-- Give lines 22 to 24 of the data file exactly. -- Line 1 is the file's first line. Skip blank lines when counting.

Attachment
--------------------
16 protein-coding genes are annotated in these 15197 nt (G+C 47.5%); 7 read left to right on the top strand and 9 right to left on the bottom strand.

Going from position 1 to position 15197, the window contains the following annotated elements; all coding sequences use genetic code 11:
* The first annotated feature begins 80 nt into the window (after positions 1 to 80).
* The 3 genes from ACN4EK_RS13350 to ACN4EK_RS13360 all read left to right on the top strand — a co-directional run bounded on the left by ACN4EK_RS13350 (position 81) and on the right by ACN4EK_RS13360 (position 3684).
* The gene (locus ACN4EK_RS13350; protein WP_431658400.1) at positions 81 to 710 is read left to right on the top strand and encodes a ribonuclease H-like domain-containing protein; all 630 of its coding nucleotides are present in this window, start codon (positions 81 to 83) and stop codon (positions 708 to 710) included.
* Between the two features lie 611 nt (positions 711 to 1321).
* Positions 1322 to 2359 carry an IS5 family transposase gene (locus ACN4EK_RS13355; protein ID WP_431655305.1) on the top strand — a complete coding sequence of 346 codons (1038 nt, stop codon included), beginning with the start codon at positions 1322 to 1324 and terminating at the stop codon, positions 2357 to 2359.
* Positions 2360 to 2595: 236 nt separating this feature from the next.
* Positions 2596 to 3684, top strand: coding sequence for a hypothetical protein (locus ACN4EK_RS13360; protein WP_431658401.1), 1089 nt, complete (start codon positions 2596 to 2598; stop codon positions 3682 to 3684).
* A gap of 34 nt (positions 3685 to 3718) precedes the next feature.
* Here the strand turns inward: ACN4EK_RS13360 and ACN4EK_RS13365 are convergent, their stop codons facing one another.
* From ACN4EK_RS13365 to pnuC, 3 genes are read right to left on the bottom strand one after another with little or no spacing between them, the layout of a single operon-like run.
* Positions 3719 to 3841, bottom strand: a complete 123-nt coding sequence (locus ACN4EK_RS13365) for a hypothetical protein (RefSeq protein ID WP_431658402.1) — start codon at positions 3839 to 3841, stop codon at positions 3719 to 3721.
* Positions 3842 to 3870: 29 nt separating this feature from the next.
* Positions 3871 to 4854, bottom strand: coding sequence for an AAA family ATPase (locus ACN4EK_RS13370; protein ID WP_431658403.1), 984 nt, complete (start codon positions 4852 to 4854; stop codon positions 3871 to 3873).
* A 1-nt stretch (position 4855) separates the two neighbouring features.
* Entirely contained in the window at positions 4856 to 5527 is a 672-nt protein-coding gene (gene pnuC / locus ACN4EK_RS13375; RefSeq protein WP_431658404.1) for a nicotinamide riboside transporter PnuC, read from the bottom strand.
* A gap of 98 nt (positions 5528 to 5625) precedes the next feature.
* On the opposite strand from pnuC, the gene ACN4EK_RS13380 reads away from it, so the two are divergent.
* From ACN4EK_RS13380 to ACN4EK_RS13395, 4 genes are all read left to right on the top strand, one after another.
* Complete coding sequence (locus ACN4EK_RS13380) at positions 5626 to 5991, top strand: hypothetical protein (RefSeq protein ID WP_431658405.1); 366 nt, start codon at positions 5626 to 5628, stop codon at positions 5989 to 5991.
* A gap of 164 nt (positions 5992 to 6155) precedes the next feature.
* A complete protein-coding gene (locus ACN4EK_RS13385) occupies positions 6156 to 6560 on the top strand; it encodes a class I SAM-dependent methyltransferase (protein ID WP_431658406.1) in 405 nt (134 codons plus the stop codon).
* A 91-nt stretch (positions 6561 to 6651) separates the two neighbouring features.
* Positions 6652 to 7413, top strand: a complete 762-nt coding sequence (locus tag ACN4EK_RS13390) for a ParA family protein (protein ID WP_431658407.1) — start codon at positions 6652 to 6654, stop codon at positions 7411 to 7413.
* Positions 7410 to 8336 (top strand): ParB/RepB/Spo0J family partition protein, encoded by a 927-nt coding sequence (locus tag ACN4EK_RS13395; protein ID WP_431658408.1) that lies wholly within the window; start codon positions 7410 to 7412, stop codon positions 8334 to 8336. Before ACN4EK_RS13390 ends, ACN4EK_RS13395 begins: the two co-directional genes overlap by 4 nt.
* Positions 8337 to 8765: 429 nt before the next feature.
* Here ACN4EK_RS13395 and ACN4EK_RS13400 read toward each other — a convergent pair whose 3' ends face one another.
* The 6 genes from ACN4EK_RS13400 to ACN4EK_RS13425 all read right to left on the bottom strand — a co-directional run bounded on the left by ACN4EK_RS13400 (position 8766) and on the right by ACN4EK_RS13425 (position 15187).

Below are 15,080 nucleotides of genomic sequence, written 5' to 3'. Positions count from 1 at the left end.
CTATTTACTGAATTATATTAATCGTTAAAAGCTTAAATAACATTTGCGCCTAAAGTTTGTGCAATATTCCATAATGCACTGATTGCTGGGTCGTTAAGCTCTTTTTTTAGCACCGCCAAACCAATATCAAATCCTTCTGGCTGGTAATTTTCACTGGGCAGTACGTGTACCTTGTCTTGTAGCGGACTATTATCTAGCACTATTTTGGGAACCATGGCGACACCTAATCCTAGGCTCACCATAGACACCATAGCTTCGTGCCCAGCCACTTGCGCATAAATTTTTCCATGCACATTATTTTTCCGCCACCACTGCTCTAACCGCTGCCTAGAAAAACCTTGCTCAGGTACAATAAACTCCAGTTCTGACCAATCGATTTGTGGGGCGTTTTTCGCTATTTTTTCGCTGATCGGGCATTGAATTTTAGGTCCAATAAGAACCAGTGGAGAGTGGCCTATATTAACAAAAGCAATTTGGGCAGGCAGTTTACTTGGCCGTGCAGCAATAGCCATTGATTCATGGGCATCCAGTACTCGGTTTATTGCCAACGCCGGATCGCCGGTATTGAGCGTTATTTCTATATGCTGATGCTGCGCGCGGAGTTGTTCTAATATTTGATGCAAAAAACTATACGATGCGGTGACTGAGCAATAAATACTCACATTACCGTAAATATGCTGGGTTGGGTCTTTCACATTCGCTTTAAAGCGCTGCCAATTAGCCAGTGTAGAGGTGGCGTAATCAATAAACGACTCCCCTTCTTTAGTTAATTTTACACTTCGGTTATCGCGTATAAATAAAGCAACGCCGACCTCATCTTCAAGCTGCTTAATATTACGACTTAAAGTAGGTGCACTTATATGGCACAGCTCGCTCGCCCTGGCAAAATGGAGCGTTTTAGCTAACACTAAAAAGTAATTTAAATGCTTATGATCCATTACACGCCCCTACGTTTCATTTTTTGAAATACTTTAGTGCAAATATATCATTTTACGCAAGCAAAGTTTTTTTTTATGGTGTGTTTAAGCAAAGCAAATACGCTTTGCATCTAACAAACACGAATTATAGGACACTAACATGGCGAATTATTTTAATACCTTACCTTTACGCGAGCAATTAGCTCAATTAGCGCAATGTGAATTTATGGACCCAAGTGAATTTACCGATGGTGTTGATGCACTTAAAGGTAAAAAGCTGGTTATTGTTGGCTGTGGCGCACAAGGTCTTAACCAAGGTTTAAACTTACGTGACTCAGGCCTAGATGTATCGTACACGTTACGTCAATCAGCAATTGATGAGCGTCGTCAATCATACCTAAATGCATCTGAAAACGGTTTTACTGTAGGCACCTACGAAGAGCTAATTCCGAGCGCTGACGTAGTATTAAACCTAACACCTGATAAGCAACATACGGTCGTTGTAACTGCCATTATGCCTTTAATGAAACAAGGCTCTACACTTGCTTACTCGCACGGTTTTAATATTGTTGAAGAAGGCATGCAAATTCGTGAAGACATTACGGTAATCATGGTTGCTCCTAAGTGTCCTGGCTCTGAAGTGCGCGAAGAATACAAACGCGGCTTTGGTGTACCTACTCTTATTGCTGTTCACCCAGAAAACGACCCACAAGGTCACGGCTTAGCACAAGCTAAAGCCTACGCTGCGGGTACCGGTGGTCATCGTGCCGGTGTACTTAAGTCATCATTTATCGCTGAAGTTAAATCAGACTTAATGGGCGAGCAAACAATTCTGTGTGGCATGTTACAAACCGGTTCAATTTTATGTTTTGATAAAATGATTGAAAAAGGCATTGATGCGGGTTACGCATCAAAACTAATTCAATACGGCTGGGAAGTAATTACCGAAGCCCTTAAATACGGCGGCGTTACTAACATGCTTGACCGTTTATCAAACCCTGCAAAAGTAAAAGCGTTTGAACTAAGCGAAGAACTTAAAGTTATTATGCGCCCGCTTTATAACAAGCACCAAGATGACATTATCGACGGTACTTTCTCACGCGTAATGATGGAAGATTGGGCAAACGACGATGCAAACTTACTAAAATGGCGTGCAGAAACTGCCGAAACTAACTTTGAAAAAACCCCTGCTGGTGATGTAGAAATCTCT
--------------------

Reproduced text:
* A gap of 164 nt (positions 5992 to 6155) precedes the next feature.
* A complete protein-coding gene (locus ACN4EK_RS13385) occupies positions 6156 to 6560 on the top strand; it encodes a class I SAM-dependent methyltransferase (protein ID WP_431658406.1) in 405 nt (134 codons plus the stop codon).
* A 91-nt stretch (positions 6561 to 6651) separates the two neighbouring features.